Inductions don’t benefit all pregnant and birthing women, said Jamarah Amani, founder of the National Black Midwives Alliance. In a pandemic, some physicians take less time to explain a patient’s options, she said. Studies and first-person narratives underscore communication gaps, such as physicians spending less time with pregnant black women, dumbing down explanations and failing to fully answer questions.
“Once again,” Amani said, “we’re seeing a situation where the needs and rights of birthing people are being pushed to the side.”
Barriers to Care
Among the Deep South states, only Louisiana expanded Medicaid under the Affordable Care Act to insure more low-income people. Many poor women have access to health insurance only when they are pregnant.
Black women are more likely to have pre-existing conditions, such as hypertension, diabetes and asthma, according to the National Center for Health Statistics and the U.S. Department of Health and Human Services. Those illnesses increase the risk of death from the coronavirus and may go undiagnosed prior to pregnancy.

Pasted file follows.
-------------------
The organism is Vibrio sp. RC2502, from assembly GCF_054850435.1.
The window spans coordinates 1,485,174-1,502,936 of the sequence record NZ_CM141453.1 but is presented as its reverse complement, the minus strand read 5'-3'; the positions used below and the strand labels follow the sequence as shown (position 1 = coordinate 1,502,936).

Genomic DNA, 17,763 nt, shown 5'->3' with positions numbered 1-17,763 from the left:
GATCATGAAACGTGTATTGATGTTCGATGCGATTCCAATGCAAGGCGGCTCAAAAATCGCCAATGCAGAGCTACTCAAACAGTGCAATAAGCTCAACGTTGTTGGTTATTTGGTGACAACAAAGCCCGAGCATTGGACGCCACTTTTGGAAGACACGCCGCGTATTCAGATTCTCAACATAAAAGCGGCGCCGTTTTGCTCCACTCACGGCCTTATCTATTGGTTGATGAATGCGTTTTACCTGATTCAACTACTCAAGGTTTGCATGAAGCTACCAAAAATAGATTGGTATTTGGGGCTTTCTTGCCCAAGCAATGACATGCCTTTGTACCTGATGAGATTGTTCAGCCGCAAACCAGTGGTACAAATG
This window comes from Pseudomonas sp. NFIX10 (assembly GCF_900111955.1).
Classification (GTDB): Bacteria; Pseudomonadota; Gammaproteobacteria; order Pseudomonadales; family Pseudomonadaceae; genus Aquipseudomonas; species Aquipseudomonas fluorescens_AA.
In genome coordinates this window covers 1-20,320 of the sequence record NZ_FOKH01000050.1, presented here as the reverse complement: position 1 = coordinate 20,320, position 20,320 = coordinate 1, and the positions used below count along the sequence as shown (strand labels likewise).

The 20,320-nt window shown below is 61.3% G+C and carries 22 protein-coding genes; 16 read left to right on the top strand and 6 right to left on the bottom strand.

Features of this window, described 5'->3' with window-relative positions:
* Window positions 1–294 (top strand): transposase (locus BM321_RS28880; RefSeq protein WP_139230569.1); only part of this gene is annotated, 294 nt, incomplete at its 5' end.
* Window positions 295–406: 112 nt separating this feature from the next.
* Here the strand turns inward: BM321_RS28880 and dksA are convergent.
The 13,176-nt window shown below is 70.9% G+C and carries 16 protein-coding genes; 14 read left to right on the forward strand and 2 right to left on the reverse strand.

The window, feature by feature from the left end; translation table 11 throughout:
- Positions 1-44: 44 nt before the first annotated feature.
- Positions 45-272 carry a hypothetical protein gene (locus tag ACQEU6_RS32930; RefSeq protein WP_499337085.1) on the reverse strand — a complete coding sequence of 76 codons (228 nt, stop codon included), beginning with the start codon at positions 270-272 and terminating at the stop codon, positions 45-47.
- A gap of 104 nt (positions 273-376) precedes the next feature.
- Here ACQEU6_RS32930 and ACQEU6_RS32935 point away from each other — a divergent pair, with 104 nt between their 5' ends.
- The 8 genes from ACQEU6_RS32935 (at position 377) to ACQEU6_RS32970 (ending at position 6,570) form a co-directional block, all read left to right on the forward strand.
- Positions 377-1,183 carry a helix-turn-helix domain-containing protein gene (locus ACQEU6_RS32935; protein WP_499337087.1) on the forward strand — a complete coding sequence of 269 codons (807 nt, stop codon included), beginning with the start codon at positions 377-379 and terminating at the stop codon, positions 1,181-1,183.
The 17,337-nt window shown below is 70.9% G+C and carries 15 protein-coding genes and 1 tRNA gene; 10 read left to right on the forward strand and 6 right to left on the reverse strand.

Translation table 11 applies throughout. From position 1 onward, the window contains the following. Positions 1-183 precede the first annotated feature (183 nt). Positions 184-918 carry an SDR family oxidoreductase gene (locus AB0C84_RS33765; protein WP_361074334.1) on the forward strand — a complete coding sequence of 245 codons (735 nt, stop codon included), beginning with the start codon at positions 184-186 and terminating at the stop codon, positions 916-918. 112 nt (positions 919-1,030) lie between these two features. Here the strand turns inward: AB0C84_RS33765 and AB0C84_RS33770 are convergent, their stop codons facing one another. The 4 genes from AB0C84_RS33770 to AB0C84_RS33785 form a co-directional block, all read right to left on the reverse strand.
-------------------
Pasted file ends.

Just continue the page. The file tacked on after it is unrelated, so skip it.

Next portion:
The U.S. maternal and infant mortality rates are higher than in most developed countries and are hitting black women the hardest.
Black women are two to three times more likely to die from causes related to pregnancy than white women, regardless of income or education. The disparity increases with the mother’s age.
There is little public demographic data on midwives. But black midwives and advocates say there are few black midwives in the South, where restrictions on midwifery make it more difficult to practice.
Certified professional midwives, or CPMs, who deliver in homes, often are left out of health care systems and face legal barriers to practice with autonomy.
Unlike certified nurse midwives who attend nursing school, CPM training is in out-of-hospital settings. In some states, Medicaid reimbursement for CPMs is insufficient, while private insurance may not cover their services.